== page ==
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‘Horrifically unforgiving’ risks: A timeline of avalanche deaths in B.C. for the 2022-2023 season

This year’s snowpack has indeed created dangerous conditions in the backcountry
Nine people have been killed in B.C. avalanches this season, including four since Feb. 11. Avalanche Canada has warned that this year’s snowpack is dangerous and difficult to forecast. (Photo by Ben Nearingburg)

Nine people have been killed in B.C. avalanches this season, including four since Feb. 11. Avalanche Canada has warned that this year’s snowpack is dangerous and difficult to forecast.

The avalanche deaths of two skiers in British Columbia’s central Interior this month have prompted an emotional plea about this season’s dangerous conditions from the head of a volunteer search and rescue team.

Rick White, the chief of the Central Cariboo Search and Rescue team in Williams Lake, announced Thursday that one of the people killed in a slide on Potato Peak on Feb. 11 southwest of Williams Lake was a member of his team.

Calling the member’s death “devastating,” White’s statement highlighted the “horrifically unforgiving” avalanche risks this season across the province.

Nate Fochler, a ski guide in Revelstoke, said this year’s snowpack has indeed created dangerous conditions in the backcountry, with spikes in freezing temperatures creating what’s known as a “deep persistent weak layer” of snow.

“The likelihood of triggering it is low, but the consequences would be very high if you did trigger it,” Fochler said. “Industry wide, everyone’s kind of trying to avoid the same kind of terrain.” Fochler said the snowpack this year is similar to that in B.C. in 2003, a particularly deadly year for avalanches after two slides within two weeks of each other claimed 14 lives near Revelstoke.

The risks inherent in the backcountry can never be eliminated, only mitigated, Fochler said.

“Nature is bigger than us,” he said. “Even guides with decades of experience still end up in bad situations.”

Fochler said it’s understandable that search and rescuers would warn people against going into the backcountry where avalanche risks always exist, but for guides like him, it’s his livelihood.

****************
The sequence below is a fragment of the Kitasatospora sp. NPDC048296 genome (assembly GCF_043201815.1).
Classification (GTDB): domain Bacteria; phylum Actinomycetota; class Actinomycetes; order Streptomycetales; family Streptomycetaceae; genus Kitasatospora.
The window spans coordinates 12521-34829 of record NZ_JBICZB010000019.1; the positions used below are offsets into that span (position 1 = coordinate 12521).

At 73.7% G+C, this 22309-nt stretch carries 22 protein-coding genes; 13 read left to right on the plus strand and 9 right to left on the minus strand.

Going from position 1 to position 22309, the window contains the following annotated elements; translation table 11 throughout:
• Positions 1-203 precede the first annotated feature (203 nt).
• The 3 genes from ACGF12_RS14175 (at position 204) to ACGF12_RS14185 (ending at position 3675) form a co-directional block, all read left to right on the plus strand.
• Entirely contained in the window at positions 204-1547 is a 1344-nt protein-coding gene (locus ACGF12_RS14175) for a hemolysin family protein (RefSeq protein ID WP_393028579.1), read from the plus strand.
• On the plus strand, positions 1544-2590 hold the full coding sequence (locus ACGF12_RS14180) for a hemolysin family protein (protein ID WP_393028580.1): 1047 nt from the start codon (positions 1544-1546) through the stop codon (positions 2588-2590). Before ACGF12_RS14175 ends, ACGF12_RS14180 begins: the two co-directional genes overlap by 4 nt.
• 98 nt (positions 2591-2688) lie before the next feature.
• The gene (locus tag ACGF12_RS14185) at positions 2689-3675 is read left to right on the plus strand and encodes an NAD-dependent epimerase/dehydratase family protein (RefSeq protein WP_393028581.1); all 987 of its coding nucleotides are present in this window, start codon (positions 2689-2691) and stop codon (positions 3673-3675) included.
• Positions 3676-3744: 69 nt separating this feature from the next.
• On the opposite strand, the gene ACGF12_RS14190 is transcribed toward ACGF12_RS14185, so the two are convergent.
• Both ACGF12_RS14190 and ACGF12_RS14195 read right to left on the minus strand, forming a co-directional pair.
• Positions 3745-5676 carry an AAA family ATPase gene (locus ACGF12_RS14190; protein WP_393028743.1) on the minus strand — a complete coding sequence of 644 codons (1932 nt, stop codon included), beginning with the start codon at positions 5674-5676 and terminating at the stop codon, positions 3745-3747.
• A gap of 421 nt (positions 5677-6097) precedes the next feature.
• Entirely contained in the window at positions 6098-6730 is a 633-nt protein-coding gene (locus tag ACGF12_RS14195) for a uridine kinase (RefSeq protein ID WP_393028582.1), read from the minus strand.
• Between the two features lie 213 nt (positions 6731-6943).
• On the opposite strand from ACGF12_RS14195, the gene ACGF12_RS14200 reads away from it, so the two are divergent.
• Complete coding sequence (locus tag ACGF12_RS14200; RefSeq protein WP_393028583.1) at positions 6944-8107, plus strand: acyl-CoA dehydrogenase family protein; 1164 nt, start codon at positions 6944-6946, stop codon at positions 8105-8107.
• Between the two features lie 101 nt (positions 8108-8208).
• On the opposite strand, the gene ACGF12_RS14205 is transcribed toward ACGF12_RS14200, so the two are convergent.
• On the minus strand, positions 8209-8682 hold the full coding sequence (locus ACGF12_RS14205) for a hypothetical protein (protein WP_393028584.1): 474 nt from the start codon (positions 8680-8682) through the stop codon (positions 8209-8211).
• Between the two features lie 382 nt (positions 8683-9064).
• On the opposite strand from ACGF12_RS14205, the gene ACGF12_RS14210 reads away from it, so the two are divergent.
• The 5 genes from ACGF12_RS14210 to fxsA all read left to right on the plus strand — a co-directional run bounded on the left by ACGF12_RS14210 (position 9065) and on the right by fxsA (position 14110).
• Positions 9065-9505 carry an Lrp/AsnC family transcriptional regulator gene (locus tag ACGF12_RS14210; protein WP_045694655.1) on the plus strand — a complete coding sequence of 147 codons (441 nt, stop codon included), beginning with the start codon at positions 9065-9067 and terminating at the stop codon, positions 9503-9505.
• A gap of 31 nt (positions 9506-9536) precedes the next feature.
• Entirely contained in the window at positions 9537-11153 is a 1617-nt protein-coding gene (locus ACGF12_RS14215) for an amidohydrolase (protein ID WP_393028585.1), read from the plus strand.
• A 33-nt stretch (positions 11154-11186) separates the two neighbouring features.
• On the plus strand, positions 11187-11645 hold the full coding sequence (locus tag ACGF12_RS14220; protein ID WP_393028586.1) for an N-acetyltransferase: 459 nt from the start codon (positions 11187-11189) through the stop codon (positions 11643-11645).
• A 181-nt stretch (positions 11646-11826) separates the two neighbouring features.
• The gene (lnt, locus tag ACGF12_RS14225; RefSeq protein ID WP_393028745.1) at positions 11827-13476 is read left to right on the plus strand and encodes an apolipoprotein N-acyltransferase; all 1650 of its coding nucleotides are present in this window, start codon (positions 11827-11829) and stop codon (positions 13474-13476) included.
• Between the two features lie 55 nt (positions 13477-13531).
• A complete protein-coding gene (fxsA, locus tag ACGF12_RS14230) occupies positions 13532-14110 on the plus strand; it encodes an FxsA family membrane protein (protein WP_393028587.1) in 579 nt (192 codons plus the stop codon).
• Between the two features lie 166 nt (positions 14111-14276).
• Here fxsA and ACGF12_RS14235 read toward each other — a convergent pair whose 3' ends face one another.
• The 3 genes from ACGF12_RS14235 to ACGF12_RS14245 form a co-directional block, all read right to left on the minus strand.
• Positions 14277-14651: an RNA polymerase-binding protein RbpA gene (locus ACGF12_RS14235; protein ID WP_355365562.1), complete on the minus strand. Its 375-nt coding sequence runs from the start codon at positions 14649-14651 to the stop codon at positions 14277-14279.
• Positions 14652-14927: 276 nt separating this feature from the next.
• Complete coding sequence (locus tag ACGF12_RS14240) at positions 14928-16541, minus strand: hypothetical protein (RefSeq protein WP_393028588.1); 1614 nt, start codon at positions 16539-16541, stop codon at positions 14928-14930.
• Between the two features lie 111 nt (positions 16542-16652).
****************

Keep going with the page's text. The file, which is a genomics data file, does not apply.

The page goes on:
“Even if it is dangerous, I still have to go do my job,” he said. “In a perfect world, we would just not go ski when it’s dangerous, but that’s not always reasonable, so it’s just a matter of mitigation and trying to deal with the hazards the best way that we can.”

In a statement published in late January, Ryan Buhler with Avalanche Canada outlined concerns about upcoming weather conditions that could have motivated “people to push into terrain that was previously unappealing in poor weather.”

“The temptation might be strong, but we are cautioning people against pushing into untracked or unfamiliar terrain,” Buhler says.

Here is a timeline of avalanche events this season:

Dec. 31: A skier suffers life-threatening injuries in a slide near Emerald Lake in southeast B.C., near the Alberta border, Avalanche Canada says in a report.

Jan. 5: Avalanche Canada warns of a touchy snowpack, with various weak layers created by long periods of drought and cold weather. “Riders have triggered large, scary avalanches with high consequences,” the advisory says.

Jan. 9: Two off-duty police officers are caught up in an avalanche near Kaslo, B.C., while backcountry skiing. Nelson Police Service Const. Wade Tittemore, 43, dies and Const. Mathieu Nolet, 28, sustains severe internal injuries.

Jan. 21: Nolet dies of his injuries in hospital.

Jan. 21: Two snowmobilers riding at the base of a slope near Valemount, B.C., accidentally trigger an avalanche from above, sending a slab of snow onto one rider while the other escapes. The buried rider is found unresponsive and dies.

Jan. 23: Heli-skiers and their guide are caught in an avalanche near Revelstoke, B.C. The two guests are dug out of the snow unresponsive and are both declared dead in hospital. The guide is taken to hospital in stable condition.

Jan. 23: A slide comes down on a one person near Cherryville, B.C. Emergency health services says the person is taken to hospital with undetermined injuries.

Jan. 24: Brothers and American businessmen Jonathan and Timothy Kingsley are identified by Pennsylvania-based Kinsley Construction as the victims of the slide near Revelstoke on Jan. 23.

Feb. 11: Two skiers are caught in an avalanche on Potato Peak, in B.C.’s Chilcotin area. Search and rescue were notified when the victims were reported overdue and their bodies were recovered at the site of the slide.

Feb. 16: Five snowboarders and a skier were caught in an avalanche in a backcountry area near Golden, B.C., burying two people and partially covering a third person. The partially buried person survived, while the two others were killed.

The Canadian Press